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    \1\ Executive Order No. 13563, 76 FR 3821, Jan. 21, 2011; 
available online at: http://www.gpo.gov/fdsys/pkg/FR-2011-01-21/pdf/2011-1385.pdf.
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III. Rulemaking Authority and Background of the Existing RWP Rule

    The Federal Railroad Safety Act of 1970, as codified at 49 U.S.C. 
20103, provides that, ``[t]he Secretary of Transportation, as 
necessary, shall prescribe regulations and issue orders for every area 
of railroad safety supplementing laws and regulations in effect on 
October 16, 1970.'' The Secretary's responsibility under this provision 
and the balance of the railroad safety laws have been delegated to the 
FRA Administrator. 49 CFR 1.89(a). As noted in the NPRM, in the field 
of railroad workplace safety, FRA has traditionally pursued a 
conservative course of regulation, relying upon the industry to 
implement suitable railroad safety rules and mandating in the broadest 
ways that employees be ``instructed'' in the requirements of those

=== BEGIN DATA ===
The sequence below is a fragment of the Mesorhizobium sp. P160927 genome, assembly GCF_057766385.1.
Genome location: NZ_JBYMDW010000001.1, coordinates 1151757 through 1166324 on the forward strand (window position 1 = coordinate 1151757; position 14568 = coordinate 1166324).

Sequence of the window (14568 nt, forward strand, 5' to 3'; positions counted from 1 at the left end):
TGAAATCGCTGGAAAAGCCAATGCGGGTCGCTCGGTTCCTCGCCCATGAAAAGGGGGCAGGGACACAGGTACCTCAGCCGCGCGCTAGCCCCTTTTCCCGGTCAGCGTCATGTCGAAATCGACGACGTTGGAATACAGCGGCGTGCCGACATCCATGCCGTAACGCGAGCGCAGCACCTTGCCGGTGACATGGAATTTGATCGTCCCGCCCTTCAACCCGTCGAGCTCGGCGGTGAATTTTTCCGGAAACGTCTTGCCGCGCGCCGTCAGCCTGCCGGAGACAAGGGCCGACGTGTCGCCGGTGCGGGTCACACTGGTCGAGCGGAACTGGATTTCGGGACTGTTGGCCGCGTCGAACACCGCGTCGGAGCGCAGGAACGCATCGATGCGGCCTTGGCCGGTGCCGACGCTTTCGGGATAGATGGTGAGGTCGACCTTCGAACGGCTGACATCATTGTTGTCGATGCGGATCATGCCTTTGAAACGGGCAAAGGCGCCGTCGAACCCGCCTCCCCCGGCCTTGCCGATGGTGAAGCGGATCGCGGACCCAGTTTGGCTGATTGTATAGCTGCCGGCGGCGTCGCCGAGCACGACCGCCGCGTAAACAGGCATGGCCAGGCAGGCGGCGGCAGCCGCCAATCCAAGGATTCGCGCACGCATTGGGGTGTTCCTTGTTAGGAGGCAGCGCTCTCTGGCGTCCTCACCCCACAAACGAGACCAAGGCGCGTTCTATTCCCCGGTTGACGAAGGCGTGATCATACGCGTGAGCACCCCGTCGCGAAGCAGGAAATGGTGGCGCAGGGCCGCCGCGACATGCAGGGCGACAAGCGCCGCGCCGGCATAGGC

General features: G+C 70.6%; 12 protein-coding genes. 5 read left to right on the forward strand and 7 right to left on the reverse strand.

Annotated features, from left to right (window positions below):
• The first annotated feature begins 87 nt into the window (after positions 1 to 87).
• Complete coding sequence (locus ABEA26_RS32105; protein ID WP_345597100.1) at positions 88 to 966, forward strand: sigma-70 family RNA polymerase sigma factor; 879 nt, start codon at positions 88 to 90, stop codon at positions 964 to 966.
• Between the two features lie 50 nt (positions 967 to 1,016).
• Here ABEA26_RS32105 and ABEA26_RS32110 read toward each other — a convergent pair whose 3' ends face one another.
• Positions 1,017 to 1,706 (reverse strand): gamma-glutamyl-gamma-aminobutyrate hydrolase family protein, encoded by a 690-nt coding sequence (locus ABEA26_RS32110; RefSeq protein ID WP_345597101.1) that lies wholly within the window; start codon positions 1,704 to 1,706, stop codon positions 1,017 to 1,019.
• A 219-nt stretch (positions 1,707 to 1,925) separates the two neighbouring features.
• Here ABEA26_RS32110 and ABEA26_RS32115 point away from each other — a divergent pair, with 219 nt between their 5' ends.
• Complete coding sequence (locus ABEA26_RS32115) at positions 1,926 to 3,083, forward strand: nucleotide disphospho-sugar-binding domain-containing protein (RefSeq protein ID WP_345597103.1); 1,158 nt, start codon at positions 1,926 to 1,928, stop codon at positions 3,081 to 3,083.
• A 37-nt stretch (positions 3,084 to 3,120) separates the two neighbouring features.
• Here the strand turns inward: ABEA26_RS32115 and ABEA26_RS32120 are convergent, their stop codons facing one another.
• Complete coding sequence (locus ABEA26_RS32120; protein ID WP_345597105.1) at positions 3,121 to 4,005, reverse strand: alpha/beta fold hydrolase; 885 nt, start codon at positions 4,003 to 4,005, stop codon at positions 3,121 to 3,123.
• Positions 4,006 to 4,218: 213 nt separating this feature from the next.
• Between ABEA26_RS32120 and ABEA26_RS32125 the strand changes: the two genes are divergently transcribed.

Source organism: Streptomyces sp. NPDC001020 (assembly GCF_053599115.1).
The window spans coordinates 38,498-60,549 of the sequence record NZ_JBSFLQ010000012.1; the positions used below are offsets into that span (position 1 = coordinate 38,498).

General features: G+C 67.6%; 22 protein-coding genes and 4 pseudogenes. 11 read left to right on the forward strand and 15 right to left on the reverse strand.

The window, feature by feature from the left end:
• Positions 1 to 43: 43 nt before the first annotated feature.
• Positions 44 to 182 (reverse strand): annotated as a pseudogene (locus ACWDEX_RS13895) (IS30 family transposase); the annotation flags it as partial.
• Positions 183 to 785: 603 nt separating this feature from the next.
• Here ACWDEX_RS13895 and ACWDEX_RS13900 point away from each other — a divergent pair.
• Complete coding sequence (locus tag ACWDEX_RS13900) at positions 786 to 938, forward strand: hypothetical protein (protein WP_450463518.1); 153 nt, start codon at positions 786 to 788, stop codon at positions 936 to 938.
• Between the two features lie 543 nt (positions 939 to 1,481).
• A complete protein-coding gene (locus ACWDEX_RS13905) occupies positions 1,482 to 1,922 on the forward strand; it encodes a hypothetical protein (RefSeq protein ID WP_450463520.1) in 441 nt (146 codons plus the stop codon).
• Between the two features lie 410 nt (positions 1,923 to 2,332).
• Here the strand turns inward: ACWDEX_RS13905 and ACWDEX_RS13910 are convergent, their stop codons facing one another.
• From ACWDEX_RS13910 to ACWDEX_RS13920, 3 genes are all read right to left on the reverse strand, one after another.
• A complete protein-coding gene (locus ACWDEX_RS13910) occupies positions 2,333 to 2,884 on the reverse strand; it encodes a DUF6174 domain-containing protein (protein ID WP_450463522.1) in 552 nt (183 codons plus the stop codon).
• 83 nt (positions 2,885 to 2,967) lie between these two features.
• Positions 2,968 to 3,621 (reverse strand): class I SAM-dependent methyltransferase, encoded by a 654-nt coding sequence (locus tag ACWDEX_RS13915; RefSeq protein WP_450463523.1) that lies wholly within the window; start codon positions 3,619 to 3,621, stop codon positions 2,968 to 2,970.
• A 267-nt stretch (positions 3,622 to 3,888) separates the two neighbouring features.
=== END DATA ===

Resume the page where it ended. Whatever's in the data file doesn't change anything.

rules and that railroads create and administer programs of operational 
tests and inspections to verify compliance. This approach is based on 
several factors, including recognition of the strong interest of 
railroads in avoiding costly accidents and personal injuries, the 
limited resources available to FRA to directly enforce railroad safety 
rules, and the apparent success of management and employees 
accomplishing most work in a safe manner.
    Over the years, however, it became necessary to codify certain 
requirements, either to remedy

[[Page 37842]]

perceived shortcomings in the railroads' rules, emphasize the 
importance of compliance, or give FRA a more direct means of promoting 
compliance. A detailed description of the background and history of